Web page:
Volunteers leave the Lombrives cave after spending 40 days in the cave in Ussat-les-Bains, southern of France, on April 24, 2021.
  • French volunteers have emerged from a cave after spending 40 days with no clocks or phones.
  • They took part in the Deep Time project, which explored the limits of human isolation.
  • Two-thirds of the group say they wanted to stay in the cave for longer.
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Fifteen volunteers have emerged from a cave in the southwest of France after spending 40 days without clocks, phones, or sunlight for a human isolation experiment.

The group of eight men and seven women lived in the Lombrives cave as part of a project called Deep Time, which set out to explore the limits of human adaptability to isolation. The project, led by the Human Adaption Institute, ended on Saturday after 40 days.

Social media footage from the day shows the smiling volunteers emerging from the cave to a round of applause while wearing special sunglasses to protect their eyes after so long in the dark.

During their time in the cave, the volunteers slept in tents and made their own electricity with a pedal bike since there was no natural light. They also drew water from a well.

Since there was no sunlight, the team had to follow their biological clocks to know when to sleep, eat, or do daily tasks.

To no one's surprise, they quickly lost their sense of time.

Project director Christian Clot, who was also part of the group, told reporters Saturday: "And here we are! We just left after 40 days … For us, it was a real surprise," according to the Guardian.

One volunteer said they thought he had been underground for 23 days.

The entrance of the Lombrives cave in Ussat, France.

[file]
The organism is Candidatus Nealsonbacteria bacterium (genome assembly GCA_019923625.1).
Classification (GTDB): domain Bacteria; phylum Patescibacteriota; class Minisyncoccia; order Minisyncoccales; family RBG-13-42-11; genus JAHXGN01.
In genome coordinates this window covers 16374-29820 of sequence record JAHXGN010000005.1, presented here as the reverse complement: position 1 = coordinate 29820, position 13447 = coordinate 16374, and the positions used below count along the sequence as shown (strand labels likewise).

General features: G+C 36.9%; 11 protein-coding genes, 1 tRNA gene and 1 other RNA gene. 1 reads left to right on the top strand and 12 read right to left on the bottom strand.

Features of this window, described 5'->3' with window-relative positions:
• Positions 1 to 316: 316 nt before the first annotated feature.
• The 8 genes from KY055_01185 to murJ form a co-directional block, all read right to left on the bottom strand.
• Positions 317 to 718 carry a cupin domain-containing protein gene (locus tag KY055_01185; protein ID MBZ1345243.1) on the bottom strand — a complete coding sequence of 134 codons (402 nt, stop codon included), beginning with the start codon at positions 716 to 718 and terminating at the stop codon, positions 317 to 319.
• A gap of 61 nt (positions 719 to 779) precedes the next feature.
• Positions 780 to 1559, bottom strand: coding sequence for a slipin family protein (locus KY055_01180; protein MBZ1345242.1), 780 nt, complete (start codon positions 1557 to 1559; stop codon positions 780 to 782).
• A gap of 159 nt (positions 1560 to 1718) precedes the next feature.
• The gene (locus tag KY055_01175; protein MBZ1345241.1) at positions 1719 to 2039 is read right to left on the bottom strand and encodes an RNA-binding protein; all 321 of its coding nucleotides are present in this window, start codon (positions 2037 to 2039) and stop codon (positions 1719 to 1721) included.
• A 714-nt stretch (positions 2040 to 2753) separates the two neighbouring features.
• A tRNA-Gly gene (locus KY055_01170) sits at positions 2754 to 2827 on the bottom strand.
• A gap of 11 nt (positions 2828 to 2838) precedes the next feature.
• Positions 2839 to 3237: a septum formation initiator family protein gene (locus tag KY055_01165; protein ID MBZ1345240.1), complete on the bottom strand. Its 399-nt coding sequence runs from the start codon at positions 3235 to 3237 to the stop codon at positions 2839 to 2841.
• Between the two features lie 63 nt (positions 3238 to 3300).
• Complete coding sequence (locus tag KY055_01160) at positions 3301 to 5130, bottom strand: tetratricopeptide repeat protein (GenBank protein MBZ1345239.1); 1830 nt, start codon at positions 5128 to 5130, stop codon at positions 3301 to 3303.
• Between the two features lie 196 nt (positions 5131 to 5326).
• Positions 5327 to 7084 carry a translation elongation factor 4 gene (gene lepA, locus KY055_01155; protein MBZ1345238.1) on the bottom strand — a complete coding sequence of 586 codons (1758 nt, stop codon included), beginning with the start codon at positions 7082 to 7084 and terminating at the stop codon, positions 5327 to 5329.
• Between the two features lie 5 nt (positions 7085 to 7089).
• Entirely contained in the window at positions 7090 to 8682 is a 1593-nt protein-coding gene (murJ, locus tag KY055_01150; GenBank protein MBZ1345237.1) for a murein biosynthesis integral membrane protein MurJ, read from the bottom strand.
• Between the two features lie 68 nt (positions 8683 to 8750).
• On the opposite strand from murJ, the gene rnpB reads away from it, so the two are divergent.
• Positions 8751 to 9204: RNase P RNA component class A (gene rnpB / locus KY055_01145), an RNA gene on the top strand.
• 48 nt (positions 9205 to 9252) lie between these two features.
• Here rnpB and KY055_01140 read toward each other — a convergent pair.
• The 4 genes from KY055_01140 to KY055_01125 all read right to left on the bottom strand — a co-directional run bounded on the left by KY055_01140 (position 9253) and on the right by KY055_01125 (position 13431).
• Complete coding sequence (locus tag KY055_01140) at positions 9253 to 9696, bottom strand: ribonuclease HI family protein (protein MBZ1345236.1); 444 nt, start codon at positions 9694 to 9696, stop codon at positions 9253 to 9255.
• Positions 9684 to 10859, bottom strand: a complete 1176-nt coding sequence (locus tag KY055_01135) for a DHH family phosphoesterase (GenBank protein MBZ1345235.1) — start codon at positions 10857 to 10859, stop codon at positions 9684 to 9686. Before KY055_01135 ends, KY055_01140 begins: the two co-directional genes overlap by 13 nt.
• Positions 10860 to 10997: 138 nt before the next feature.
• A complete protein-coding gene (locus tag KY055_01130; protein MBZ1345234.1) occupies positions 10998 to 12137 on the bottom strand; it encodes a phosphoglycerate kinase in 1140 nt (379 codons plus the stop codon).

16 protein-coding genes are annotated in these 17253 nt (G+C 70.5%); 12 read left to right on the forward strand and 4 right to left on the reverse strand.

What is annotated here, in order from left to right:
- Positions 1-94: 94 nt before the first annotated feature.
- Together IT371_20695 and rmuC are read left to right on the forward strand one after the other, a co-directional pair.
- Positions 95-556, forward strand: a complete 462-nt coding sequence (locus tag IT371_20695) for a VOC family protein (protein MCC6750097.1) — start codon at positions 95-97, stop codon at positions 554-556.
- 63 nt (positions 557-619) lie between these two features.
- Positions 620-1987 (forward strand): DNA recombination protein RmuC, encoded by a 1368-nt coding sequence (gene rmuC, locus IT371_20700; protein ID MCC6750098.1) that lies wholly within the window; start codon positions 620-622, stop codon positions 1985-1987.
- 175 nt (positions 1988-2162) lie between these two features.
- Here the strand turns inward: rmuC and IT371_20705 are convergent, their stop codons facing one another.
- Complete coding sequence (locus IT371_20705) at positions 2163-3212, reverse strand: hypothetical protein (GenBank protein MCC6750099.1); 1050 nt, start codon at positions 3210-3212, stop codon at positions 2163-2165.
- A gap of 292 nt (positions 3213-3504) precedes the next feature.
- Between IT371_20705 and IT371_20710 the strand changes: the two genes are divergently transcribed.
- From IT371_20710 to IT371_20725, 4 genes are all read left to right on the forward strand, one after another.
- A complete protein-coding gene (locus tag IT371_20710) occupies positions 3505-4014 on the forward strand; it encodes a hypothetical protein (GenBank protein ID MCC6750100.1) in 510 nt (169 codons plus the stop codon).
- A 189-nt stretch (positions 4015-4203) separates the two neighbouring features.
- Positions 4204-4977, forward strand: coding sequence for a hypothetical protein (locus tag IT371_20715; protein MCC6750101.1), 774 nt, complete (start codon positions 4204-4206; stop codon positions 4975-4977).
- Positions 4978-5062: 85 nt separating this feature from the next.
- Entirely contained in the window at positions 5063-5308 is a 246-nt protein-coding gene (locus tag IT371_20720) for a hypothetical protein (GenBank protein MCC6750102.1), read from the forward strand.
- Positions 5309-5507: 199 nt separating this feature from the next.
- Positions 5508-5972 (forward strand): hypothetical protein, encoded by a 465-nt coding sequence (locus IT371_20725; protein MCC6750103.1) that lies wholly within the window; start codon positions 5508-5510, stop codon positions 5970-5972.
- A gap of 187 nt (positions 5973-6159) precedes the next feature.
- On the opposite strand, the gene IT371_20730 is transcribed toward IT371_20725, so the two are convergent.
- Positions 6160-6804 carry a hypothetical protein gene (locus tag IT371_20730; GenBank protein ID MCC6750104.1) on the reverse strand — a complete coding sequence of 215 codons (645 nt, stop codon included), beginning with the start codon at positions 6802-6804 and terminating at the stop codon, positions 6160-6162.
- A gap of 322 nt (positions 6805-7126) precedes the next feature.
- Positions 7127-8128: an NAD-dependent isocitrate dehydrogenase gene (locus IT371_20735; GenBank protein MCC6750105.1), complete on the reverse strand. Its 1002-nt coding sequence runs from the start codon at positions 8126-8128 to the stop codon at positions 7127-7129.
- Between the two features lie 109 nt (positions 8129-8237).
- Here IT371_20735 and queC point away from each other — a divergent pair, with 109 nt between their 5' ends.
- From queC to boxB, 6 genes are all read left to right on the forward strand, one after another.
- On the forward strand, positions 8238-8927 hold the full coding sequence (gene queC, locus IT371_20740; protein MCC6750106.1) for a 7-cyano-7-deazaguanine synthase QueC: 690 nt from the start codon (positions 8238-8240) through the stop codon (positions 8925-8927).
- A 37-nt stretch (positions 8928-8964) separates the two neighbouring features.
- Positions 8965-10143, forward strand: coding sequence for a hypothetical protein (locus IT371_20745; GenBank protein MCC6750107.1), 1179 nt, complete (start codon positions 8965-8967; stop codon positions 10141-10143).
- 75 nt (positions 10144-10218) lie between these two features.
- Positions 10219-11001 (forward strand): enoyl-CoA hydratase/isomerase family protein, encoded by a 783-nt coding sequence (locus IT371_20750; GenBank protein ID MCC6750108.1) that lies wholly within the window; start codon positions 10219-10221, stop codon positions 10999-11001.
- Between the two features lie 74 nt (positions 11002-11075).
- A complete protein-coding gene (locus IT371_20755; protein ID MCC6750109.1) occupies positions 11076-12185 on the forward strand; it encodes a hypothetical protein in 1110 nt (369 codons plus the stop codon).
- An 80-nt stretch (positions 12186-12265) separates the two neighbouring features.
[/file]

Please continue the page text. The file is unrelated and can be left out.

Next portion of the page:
The group had no communication with the outside world and was not able to use phones or other electronic devices.

One volunteer, math teacher Johan Francois, said he ran 10km circles in the cave to stay fit. He told reporters he had "visceral urges" to leave the cave, according to the BBC.

But other volunteers felt differently, with two-thirds saying they wanted to stay in the cave for longer.

"For once in our lives, it was as if we could press pause," Marina Lançon, one of seven women to take part in the experiment, said, according to the Guardian. "For once in our lives, we had time and could stop to live and do our tasks. It was great."

However, Lançon did admit to feeling happy to be outdoors and hear birdsong again.

French and Swiss scientists at the Human Adaption Institute monitored the volunteers closely during their time in the cave. They would regularly check the team's sleeping patterns, social interactions, and cognitive functions via sensors.

The volunteers' brain activity was also collected before and after they entered the cave.

The scientists behind the project say it will help them understand how people can adapt to extreme living conditions and being in complete isolation.

"Our future as humans on this planet will evolve," Clot said after emerging from the cave. "We must learn to better understand how our brains are capable of finding new solutions, whatever the situation."